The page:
Deployed in the Pacific Theater in the fall of 1943 with the assistance of Private First Class Lee Marvin, the Turkey Goblins were an expeditionary force, sent to islands considered suicide missions for even the iron-tough US Marines.  Across a year and a half, small batches of Turkey Goblins were deployed, serving with distinction and, ultimately, giving up their lives.

Artist's interpretation of one of the Fighting 999th

A month after taking office President Truman learned of the bravery of the Turkey Goblins at Iwo Jima, with only one Turkey Goblin (or T.G. Joe, as they were affectionately known by the Pacific fleet) still alive, Truman is said to have called home this last gobbling soldier.  What is known is that Truman, himself, flew secretly out to West Virginia to an undisclosed location where the Turkey Goblin was said to be kept.  What words passed between Turkey and President, none can say.  Nor does any man know what became of that Turkey Goblin.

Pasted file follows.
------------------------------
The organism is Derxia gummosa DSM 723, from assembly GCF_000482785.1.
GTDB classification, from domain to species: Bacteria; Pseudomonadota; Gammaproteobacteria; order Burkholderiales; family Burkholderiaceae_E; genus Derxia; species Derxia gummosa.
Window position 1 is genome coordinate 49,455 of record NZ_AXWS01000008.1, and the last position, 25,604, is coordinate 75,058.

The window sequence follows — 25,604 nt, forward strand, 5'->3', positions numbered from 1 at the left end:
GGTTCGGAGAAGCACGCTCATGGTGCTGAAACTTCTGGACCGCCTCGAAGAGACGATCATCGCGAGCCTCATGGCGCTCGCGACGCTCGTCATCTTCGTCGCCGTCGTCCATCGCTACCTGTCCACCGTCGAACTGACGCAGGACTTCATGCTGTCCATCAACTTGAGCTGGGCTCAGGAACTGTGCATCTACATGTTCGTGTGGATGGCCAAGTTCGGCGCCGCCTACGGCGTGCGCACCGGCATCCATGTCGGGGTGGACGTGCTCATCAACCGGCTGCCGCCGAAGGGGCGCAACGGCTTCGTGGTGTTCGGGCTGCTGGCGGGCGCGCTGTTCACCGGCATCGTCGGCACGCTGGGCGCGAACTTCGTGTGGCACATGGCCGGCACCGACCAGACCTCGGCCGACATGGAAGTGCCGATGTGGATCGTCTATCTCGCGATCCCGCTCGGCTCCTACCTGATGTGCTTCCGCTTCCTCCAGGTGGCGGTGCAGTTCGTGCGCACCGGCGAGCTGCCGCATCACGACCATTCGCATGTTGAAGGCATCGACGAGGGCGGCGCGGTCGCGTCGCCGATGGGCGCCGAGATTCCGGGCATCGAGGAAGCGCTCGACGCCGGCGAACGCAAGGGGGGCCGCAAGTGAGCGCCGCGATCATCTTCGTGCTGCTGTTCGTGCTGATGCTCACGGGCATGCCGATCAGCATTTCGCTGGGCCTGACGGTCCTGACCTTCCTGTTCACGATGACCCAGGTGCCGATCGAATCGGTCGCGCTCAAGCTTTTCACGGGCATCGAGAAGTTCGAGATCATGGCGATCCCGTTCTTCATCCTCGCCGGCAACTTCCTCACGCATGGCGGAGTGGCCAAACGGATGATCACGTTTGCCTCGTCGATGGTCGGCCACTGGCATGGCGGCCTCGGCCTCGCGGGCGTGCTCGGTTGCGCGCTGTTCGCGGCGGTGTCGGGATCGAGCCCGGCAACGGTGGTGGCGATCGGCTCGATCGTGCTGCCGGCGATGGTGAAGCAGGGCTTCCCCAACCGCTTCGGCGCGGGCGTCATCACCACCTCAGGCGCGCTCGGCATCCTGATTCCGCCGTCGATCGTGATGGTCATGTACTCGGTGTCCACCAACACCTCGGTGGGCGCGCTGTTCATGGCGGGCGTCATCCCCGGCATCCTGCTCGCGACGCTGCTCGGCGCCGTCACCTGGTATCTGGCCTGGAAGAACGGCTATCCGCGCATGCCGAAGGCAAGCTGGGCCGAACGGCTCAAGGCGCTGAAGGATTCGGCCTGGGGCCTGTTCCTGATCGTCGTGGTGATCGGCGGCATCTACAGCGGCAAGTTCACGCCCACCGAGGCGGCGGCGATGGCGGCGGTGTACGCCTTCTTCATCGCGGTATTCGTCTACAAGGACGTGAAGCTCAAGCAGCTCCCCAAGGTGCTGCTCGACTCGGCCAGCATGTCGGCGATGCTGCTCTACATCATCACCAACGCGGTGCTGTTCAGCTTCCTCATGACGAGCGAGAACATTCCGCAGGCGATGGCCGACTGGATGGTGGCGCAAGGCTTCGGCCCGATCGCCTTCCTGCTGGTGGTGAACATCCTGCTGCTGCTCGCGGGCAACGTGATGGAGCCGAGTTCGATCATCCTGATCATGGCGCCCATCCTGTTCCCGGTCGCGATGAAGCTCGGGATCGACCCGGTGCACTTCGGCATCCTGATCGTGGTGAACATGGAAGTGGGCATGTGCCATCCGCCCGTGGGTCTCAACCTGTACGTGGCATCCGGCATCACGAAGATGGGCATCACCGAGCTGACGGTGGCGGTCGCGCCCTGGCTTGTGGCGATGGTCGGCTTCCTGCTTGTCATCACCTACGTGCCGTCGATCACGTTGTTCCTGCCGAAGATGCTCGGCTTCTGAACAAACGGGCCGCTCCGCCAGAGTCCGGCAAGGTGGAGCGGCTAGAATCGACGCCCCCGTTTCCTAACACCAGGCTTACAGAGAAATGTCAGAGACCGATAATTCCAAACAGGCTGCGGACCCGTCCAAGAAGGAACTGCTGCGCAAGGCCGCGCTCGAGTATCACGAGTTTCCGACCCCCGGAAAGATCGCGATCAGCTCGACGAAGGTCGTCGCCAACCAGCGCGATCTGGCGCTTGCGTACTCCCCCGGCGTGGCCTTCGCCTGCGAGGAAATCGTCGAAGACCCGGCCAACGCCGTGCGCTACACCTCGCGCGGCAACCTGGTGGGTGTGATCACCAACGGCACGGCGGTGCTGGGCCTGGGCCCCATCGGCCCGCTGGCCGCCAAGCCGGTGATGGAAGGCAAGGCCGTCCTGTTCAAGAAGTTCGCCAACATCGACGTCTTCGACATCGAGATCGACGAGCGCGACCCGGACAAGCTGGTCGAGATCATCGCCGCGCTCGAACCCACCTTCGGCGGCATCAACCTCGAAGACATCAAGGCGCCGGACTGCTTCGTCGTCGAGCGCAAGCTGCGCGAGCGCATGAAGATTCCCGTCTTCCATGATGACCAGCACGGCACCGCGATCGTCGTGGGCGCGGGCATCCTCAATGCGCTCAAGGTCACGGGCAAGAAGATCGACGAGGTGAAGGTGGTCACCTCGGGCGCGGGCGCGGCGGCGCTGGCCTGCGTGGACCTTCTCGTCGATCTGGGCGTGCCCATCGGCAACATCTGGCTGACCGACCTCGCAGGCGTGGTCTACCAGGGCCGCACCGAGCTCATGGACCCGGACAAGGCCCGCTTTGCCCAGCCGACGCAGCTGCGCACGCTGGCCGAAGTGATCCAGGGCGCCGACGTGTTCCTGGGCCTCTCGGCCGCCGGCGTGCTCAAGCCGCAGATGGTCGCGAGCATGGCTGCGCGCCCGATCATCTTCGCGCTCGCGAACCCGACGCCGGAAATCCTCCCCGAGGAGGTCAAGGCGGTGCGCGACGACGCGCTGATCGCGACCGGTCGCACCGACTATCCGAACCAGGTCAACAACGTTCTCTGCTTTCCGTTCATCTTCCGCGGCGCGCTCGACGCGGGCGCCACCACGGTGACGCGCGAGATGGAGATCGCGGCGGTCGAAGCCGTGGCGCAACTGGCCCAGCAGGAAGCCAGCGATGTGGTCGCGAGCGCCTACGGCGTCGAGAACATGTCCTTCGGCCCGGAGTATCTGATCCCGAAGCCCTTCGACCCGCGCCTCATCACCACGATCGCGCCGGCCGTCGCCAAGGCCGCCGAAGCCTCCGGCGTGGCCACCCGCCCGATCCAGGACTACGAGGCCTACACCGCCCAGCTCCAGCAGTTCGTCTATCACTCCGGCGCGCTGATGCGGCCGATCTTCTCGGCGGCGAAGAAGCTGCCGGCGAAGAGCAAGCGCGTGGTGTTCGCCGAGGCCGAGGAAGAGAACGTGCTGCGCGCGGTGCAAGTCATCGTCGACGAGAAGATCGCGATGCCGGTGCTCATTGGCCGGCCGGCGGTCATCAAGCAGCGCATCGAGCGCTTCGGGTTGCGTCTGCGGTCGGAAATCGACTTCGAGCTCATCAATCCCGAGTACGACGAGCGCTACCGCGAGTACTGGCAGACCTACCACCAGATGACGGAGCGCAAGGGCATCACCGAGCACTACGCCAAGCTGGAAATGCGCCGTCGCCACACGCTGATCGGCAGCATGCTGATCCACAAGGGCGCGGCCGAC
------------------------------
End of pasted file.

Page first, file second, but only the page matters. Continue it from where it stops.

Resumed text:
What we do know is that after this meeting, President Truman became particularly sentimental about Turkeys.  And so, it is supposed that between Truman's access to the secret knowledge of the history of the Turkey Goblins and how he had seen them deployed in the Pacific, that he could never bring himself to see another gobbler harmed.

In 1947, Truman pardoned the Turkey brought to the White House.  It is said that upon leaving the Oval Office, he has left special instructions to each successor to read, detailing why the pardoning of the Turkey must be done.  Some have pardoned the Turkey.  Some have not, but the pardoning of a symbolic Turkey each and every year holds special significance not just to the pact between Turkey and Man, but as a coded message from President to President. 

President Truman's affection for our feathered friends and his awareness of our uneasy alliance would haunt him well past the end of his term

The Signal Watch is not a politically bent site, but we would point out that the pact that seems to have been forged Man and Turkey Goblin by US Presidents may fall apart should Sarah "What Else is in the Shot?" Palin take the Oval Office.